By Christianna Facey-Crowther
In Taiwan the Lunar New Year is the most important festival of the year, as it is for Chinese people around the world. The festival begins on the twenty-fourth day of the twelfth month of the lunar calendar, the day when it is believed that the house gods report to the Jade Emperor about the household activities of the past year (Cultural Taiwan, 2007). Taiwanese people celebrate the new year with family and friends and engage in symbolic meals and rituals that are meant to bring luck and prosperity for the new year.
Traditionally, on the day of the Lunar New Year, red envelopes are distributed that contain paper money. The packets are called hong bao in Mandarin which means “lucky money” and the act of giving them confers luck onto both the giver and the receiver. The rules about who gives and who recieves are simple: those with higher status give red envelopes to those with lower status. Married couples give red envelopes to children, people who are single and to elderly or those without income. Employers give red envelopes to employees as a New Year bonus. The amount contained inside the red envelope correspond to the strength of the relationships between the giver and receiver. Around the time of the Lunar New Year, Taiwanese people don’t leave the house without a small stack of red envelopes in case they encounter a worthy recipient.
According to Taiwanese legend, Nian, a ferocious beast would attack villages on Lunar New Year’s Eve. The beast was afraid of the color red and so people hung lucky phrases written on red paper on their doors for protection. Today, the color red is recognized as symbolizing luck, happiness and wealth and is the only color of envelope for hong bao (Siu, 2001).
The contents of the red envelope are always money and always in even numbers. The numbers 6 and 8 are auspicious and bring added luck, but the number 4 should be avoided since it’s pronunciation in Mandarin rhymes with the word for death. Taiwanese people form long lines at the banks before Lunar New Year to get new bills for their red envelopes since it is believed that old bills carry with them the bad luck of the past year (Siu, 2001).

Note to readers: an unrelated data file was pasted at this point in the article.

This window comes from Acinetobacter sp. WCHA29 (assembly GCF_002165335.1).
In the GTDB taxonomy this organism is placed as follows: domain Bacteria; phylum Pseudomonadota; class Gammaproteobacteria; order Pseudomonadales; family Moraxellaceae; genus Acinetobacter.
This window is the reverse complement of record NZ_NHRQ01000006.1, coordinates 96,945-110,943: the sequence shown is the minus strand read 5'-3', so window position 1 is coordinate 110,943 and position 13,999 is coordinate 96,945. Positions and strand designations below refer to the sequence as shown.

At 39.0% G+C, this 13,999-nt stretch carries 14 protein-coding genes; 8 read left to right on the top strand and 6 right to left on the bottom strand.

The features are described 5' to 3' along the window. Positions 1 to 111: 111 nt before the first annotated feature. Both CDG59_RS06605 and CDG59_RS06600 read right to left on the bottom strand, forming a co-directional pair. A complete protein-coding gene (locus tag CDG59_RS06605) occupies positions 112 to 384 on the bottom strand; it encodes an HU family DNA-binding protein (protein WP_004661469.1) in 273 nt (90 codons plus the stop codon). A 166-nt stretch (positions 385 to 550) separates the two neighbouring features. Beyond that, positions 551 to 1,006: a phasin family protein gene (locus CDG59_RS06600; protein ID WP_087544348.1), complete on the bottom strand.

Just as there are rules about what to give, there are also rules that direct the behavior of the receiver. In many Taiwanese households, the children ask for the packets as they wish their family members a happy New Year. The receiver must take the red envelope with both hands and bow their head in gratitude. The envelope should never be opened in the presence of the giver since this is considered very rude (Black, Levine, Oh, Wei, n.d.).
The giving of the red envelope at Lunar New Year is a tradition that has been practiced in Chinese culture for centuries (Siu, 2001). The value of the gift is greater than its monetary worth. The giving of the red envelope also confers luck and good wishes for a prosperous new year.
Black, B., Levine, D., Oh, J., Wei, A. (n.d.). Red envelopes: An old Chinese tradition. Retrieved from University of California Irvine website: http://www.anthro.uci.edu/faculty_bios/maurer/AnthroMoney/envelopes.html
Cultural Taiwan. (2007). Lunar New Year in Taiwan. Retrieved from Government Information Office, Republic of China (Taiwan) web site: http://www.gio.gov.tw/taiwan-website/5-gp/culture/lunar-NY/
Siu, K. Y. (2001). Red packet: A traditional object in the modern world. Journal of Popular Culture, 35, 103-125.